Yet the public humiliation would pay off handsomely for Mr. Rudolph and his brother, Scott, the chief financial officer.
Brian Rudolph, in particular, understood throughout the journey from obscurity to the shelves of nationwide retailers that drawing attention by any means necessary to himself and, by proxy, the product, was a modern marketplace imperative.
Any number of his efforts could have blown up in the brothers’ faces.
But even those inauspicious moments on “Restaurant Startup” gave way to on-camera praise from a Whole Foods executive. Banza also drew compliments from most diners who tried it at the pop-up restaurant the brothers had to build as part of the show. And it led to $75,000 in start-up capital from Mr. Bastianich.
“We recognize there are these opportunities to get the word out and potentially accelerate our growth pretty dramatically,” said Brian Rudolph, 26, who developed the initial chickpea pasta prototype.
The show, taped in January 2014, did not air until that summer. By then, using Mr. Bastianich’s investment, $17,581 from an online crowdfunding campaign and $45,000 in seed money from Venture for America, a nonprofit group, the brothers produced the pasta needed to meet an August 2014 deadline to fill their first major grocery order for Meijer, the Grand Rapids, Mich.-based chain.
Two years later, Banza is available in more than 3,300 stores across the United States. As of October, 250,000 boxes — five shapes of pasta and four versions of macaroni and cheese — were sold a month, according to Scott Rudolph, 34. In November, it began appearing in Target stores nationwide.
The brothers, who are from Pleasantville, N.Y., have five employees in New York and six in Detroit. They would not disclose financial results.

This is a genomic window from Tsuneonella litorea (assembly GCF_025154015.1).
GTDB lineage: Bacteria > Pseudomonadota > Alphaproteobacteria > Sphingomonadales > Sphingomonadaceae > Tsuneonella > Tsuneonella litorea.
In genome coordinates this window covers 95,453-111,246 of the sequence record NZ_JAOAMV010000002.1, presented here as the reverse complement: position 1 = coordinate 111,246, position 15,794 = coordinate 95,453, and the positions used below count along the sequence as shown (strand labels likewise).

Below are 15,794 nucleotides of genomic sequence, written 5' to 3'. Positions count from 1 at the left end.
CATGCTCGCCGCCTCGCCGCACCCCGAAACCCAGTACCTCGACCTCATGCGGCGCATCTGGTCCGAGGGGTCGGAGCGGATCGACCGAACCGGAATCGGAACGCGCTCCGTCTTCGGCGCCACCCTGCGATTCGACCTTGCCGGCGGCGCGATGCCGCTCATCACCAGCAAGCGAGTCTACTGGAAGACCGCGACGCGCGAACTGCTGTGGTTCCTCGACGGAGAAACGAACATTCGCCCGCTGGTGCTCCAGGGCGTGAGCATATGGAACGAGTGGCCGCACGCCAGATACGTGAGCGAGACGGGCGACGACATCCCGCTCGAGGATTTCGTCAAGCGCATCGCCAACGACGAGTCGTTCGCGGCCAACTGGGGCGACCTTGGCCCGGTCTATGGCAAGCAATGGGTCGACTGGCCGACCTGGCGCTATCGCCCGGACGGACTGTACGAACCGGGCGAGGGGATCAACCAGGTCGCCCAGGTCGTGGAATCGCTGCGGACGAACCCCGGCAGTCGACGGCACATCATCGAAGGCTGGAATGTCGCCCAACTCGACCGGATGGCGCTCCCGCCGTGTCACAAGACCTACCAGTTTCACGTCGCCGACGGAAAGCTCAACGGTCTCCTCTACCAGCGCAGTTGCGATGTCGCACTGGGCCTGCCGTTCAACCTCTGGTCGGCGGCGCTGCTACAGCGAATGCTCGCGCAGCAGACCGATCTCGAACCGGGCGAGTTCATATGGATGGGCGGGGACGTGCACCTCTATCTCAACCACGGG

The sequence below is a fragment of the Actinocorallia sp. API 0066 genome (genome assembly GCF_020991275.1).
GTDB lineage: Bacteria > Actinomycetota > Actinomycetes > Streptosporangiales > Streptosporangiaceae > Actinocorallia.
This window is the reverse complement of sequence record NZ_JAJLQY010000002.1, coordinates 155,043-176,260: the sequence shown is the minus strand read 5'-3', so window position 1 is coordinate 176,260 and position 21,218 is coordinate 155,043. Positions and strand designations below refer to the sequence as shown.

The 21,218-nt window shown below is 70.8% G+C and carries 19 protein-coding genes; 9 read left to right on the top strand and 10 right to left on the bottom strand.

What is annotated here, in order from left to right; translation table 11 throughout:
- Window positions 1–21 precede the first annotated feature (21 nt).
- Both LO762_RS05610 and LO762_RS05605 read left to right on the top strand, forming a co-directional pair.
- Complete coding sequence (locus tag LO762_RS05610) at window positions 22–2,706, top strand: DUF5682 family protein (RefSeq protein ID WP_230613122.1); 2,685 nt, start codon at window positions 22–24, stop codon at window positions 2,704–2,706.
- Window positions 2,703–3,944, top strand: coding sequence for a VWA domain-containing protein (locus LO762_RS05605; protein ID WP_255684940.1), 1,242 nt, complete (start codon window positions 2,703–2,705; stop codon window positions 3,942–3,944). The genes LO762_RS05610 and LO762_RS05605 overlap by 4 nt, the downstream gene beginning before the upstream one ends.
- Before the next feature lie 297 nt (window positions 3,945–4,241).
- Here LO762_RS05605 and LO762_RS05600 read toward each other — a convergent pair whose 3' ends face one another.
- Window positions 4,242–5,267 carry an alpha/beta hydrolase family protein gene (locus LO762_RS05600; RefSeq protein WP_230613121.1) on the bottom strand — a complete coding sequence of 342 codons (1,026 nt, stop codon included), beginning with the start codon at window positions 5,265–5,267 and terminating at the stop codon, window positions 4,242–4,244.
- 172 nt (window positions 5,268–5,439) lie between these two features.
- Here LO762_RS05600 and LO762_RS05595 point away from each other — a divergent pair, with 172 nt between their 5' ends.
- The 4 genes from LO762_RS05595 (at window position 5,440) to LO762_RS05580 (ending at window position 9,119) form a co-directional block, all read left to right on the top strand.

Such rapid growth is a testament to their tenacity, but brand promotion has remained central to their strategy. Throughout 2015, they even allowed Cynthia Wade, an Oscar-winning documentarian, to follow them for a recently released feature-length film called “Generation Startup.”
The origins of the Banza product line, however, were decidedly low-key, low-tech and personal. When Brian Rudolph was developing the pasta for his own consumption in the kitchen of his Detroit apartment, he was casting about for a start-up idea of his own, focusing on technology. He had been sent to Detroit to be the first employee of a brand-promotion app called Quikly by Venture for America, a fellowship program that puts aspiring entrepreneurs fresh out of college to work for start-ups.
His tech ideas fell flat with his Venture for America mentors and colleagues. But when he casually mentioned the chickpea foods he was making for himself to meet his need for high-protein, gluten-free food, something clicked.